Presentation on theme: "Career Development Center (CDC) www.CDC.uwm.edu Linda Walker Career Counselor New Student Orientation."— Presentation transcript:
Career Development Center (CDC) www.CDC.uwm.edu Linda Walker Career Counselor New Student Orientation
Who Does The Career Development Center Assist: n Freshmen and Sophomores n Juniors, Seniors and Graduate n New Graduates n Alumni n Returning Adults n UNDECIDE & DECIDE individuals
When should freshmen students begin using the Career Development Center? n Becoming acquainted with our resources and services early on benefits the students immensely. n They are better prepared to take make career planning decisions, find internships, jobs, or post-graduate options that fit with their interests, skills, and values.
Career Counseling n Available to students and alumni by appointment with a career counselor. n Identifying majors and career options that match your interests, values, skills, and personality. n Researching careers and exploring careers related to academic majors.
Career Planning Course n This 2-credit, pass/fail course provides information on: n Develop a career portfolio n Careers/majors that fit your interests, values, and skills n Making effective career decisions and setting goals for your future
Career Assessment The Strong Interest Inventory - This inventory is offered to help map out people’s individual interests and relate them to academic majors and career options. The Strong Interest Inventory- A research validated instrument designed to assist students and adults with career planning decisions.
Career Assessment n The Strong Interest Inventory- assessment takes about 25 minutes to complete. n Strong will help you to discover your true interests so that you can better identify, understand, and expand your career options.
Express Lane Walk-In Assistance n CDC career counselors provide 10-15 minutes of assistance on: n resumes/cover letters, brief job search and interview related questions, and beginning career planning steps.
Workshops n Choosing a major/career n Identifying and Marketing Skills n Resume/Employment Letter n Interviewing, Networking n Using Social Media n Preparing for career and job fairs n Specific requests from student organizations
Employment Job Search Sites n On Campus Jobs, Work-Study Jobs –Panther Jobs n Off Campus: Part-time, Full-time, Volunteer and Internships.
Job Search Counseling &Preparation n Identifying advertised and unadvertised positions. n Developing strong resumes and cover letters. n Preparing for interviews and salary negotiations.
Career Days, Job Fairs & Employer Events n They offer the opportunity to gather first-hand information about careers and jobs in business, non-profit, health care, education, military, engineering and computers. n law enforcement as well as submit your resume(s) for summer jobs, internships, and part-time and full-time positions.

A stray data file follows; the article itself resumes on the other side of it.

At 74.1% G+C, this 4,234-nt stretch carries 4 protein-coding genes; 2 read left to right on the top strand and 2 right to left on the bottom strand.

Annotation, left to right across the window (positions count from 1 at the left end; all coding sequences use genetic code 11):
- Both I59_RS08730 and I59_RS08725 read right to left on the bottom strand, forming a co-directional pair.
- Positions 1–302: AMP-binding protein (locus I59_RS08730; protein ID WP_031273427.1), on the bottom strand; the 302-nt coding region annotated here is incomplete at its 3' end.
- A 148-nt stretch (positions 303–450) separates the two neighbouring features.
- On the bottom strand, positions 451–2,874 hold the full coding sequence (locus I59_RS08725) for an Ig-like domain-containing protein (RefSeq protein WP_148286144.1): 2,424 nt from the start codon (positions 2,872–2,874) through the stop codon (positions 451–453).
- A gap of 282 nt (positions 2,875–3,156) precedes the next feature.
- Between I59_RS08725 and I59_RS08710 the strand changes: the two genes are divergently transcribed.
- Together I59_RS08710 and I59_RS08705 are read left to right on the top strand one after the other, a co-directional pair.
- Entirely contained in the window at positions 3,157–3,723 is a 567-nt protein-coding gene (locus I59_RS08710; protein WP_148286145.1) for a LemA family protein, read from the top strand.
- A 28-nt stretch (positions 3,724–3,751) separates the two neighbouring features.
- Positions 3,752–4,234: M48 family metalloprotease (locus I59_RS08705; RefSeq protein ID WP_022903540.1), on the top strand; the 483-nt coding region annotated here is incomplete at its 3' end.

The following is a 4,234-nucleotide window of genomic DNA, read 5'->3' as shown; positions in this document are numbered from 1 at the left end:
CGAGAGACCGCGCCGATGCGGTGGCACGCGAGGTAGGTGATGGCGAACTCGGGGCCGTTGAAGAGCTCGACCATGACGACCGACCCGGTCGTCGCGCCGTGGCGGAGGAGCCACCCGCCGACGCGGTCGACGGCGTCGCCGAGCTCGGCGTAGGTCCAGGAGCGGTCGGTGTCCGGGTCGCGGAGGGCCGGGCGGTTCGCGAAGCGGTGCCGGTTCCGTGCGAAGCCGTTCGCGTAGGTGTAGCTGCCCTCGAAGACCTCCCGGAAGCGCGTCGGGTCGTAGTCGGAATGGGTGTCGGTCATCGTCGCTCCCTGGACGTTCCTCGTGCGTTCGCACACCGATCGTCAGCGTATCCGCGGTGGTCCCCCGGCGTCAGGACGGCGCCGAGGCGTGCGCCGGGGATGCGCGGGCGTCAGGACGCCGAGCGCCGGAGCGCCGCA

How Parents Can Help n First Year College Students
First Year Students n Many students enter college undecided about their major. n Many students who enter college as undecided students worry that they are undecided. n Many students who enter college declaring a major are really undecided.
Career Planning n 25-50% of students entering college are unsure of their major. n About 75% of college students will change their major at least once and others two or three times. n Nearly 50% of graduates change their career plans after college.
Reasons why your college student may be undecided or change majors n I have no idea what I want to do.” n “I’m interested in everything and I can’t narrow it down.” n “I have some idea of what I’m interested in, but I’m not sure.” n “I want to do X but everyone expects me to do Y.”
Reasons why your college student may be undecided or change majors n May lack information about self, possible majors, or possible careers. n May need to spend some time in college learning more about self and college majors. n There may be a conflict between their interests and ability.
Reasons why your college student may be undecided or change majors n There may be a conflict between their goals and others’ opinions (family, friends, ect). n May be afraid to commit and feel that there is “no rush”. n Afraid of choosing a major that doesn’t have many career options – or not paying high salaries to cover paying loans
How Can Parents Help n Listen n Ask helpful, insightful, questions n Be constructive and affirming of your son or daughter. n Don't judge or jump to conclusions. n Be ready for unexpected responses and ask for more details. n Share your experiences when appropriate.
How Can Parents Help n Encourage your son or daughter to meet with a career counselor and to utilize the career center's resources. n Engage in career exploration and self- assessments. n Help find more information or provide the contact information for people you know working in the field in which your child's interest lies